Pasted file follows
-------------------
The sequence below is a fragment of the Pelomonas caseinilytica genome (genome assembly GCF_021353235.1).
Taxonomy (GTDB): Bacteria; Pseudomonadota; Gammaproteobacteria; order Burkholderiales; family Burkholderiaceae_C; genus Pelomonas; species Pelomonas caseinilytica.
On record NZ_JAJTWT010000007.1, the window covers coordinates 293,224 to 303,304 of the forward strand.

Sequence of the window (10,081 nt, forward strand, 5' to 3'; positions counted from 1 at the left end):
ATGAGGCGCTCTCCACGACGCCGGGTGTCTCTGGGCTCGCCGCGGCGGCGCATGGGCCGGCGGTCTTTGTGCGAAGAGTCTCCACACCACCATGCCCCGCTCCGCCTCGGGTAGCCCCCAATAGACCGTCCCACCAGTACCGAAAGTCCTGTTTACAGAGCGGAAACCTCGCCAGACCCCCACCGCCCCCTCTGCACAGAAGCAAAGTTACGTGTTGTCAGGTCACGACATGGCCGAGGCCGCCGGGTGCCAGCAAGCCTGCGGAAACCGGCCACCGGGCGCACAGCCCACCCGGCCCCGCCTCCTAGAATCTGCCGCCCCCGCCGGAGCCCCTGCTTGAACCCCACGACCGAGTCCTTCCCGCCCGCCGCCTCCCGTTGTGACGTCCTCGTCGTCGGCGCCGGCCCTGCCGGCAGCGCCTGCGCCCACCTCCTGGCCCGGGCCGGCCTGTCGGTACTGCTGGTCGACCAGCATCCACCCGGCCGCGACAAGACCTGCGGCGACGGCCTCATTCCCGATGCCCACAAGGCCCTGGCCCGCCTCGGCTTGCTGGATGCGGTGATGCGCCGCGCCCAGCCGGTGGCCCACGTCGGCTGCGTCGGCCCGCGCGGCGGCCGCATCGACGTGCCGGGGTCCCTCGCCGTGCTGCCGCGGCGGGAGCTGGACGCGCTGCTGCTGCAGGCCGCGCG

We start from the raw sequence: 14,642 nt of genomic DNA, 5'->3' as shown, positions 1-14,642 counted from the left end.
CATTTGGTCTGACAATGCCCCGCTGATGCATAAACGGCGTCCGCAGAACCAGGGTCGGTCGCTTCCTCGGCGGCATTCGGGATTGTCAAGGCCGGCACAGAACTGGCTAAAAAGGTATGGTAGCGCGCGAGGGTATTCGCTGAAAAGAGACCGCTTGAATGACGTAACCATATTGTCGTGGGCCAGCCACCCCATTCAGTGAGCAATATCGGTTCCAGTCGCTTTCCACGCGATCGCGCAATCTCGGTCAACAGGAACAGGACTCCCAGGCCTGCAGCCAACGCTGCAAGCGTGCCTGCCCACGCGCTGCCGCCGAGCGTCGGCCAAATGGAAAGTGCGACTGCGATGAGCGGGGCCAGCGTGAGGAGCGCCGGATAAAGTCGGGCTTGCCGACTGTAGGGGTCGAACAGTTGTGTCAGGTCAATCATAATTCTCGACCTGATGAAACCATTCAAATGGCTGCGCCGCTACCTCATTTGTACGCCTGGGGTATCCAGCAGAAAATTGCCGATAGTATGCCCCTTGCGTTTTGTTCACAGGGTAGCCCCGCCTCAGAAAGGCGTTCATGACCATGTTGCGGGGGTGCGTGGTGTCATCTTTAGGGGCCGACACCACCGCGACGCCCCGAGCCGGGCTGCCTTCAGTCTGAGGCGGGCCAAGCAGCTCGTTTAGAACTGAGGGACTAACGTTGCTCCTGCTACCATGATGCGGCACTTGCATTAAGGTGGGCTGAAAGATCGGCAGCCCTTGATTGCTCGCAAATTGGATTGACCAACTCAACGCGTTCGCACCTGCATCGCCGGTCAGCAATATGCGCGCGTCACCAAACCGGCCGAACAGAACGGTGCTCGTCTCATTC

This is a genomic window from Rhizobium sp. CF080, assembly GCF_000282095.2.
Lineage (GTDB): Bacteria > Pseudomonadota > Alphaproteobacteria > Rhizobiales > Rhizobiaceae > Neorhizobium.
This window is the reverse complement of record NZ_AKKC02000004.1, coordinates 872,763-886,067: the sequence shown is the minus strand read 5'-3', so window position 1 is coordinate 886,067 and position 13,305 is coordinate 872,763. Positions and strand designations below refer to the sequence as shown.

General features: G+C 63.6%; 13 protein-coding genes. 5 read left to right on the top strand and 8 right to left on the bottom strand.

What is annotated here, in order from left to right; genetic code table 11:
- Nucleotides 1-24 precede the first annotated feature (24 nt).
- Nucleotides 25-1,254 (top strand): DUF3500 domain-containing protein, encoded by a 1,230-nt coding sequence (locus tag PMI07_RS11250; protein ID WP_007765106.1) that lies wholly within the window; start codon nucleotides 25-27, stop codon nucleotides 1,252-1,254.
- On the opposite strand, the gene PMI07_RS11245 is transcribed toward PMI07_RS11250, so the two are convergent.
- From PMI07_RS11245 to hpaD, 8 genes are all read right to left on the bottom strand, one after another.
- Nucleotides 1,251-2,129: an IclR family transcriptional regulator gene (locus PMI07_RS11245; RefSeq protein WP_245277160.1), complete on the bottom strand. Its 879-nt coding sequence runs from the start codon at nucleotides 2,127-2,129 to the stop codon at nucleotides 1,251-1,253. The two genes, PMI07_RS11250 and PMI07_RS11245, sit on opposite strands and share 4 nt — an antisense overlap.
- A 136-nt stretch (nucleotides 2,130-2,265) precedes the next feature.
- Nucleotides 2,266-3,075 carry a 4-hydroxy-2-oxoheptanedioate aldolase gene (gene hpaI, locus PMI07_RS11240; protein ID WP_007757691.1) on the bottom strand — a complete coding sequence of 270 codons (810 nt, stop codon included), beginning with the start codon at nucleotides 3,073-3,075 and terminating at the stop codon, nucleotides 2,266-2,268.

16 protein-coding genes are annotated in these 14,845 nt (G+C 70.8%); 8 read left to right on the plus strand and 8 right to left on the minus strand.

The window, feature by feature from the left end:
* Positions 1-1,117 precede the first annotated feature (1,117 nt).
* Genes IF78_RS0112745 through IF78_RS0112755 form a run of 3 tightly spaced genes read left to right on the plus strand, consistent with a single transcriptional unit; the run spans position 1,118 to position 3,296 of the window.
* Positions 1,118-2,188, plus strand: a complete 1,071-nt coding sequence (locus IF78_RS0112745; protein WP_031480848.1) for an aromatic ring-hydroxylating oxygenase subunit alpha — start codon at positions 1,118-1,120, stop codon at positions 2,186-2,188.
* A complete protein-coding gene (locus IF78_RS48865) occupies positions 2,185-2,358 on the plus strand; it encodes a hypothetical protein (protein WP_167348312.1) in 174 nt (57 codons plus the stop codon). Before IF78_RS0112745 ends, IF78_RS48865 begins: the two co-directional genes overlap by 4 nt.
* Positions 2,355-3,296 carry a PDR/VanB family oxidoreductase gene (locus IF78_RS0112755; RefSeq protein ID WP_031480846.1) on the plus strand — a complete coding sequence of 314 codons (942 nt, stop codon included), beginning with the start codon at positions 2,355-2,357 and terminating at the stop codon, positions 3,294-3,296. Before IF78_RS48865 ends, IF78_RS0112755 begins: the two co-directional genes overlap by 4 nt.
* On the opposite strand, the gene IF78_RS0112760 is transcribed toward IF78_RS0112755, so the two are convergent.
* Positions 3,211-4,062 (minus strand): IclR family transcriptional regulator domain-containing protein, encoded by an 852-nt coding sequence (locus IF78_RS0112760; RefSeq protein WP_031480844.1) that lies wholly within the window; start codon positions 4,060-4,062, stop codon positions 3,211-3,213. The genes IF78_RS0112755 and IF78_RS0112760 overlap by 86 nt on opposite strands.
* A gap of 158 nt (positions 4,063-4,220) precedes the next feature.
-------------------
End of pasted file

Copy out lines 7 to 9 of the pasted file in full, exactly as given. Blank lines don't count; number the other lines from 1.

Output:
CATTTGGTCTGACAATGCCCCGCTGATGCATAAACGGCGTCCGCAGAACCAGGGTCGGTCGCTTCCTCGGCGGCATTCGGGATTGTCAAGGCCGGCACAGAACTGGCTAAAAAGGTATGGTAGCGCGCGAGGGTATTCGCTGAAAAGAGACCGCTTGAATGACGTAACCATATTGTCGTGGGCCAGCCACCCCATTCAGTGAGCAATATCGGTTCCAGTCGCTTTCCACGCGATCGCGCAATCTCGGTCAACAGGAACAGGACTCCCAGGCCTGCAGCCAACGCTGCAAGCGTGCCTGCCCACGCGCTGCCGCCGAGCGTCGGCCAAATGGAAAGTGCGACTGCGATGAGCGGGGCCAGCGTGAGGAGCGCCGGATAAAGTCGGGCTTGCCGACTGTAGGGGTCGAACAGTTGTGTCAGGTCAATCATAATTCTCGACCTGATGAAACCATTCAAATGGCTGCGCCGCTACCTCATTTGTACGCCTGGGGTATCCAGCAGAAAATTGCCGATAGTATGCCCCTTGCGTTTTGTTCACAGGGTAGCCCCGCCTCAGAAAGGCGTTCATGACCATGTTGCGGGGGTGCGTGGTGTCATCTTTAGGGGCCGACACCACCGCGACGCCCCGAGCCGGGCTGCCTTCAGTCTGAGGCGGGCCAAGCAGCTCGTTTAGAACTGAGGGACTAACGTTGCTCCTGCTACCATGATGCGGCACTTGCATTAAGGTGGGCTGAAAGATCGGCAGCCCTTGATTGCTCGCAAATTGGATTGACCAACTCAACGCGTTCGCACCTGCATCGCCGGTCAGCAATATGCGCGCGTCACCAAACCGGCCGAACAGAACGGTGCTCGTCTCATTC

This is a genomic window from Rhizobium sp. CF080, assembly GCF_000282095.2.
Lineage (GTDB): Bacteria > Pseudomonadota > Alphaproteobacteria > Rhizobiales > Rhizobiaceae > Neorhizobium.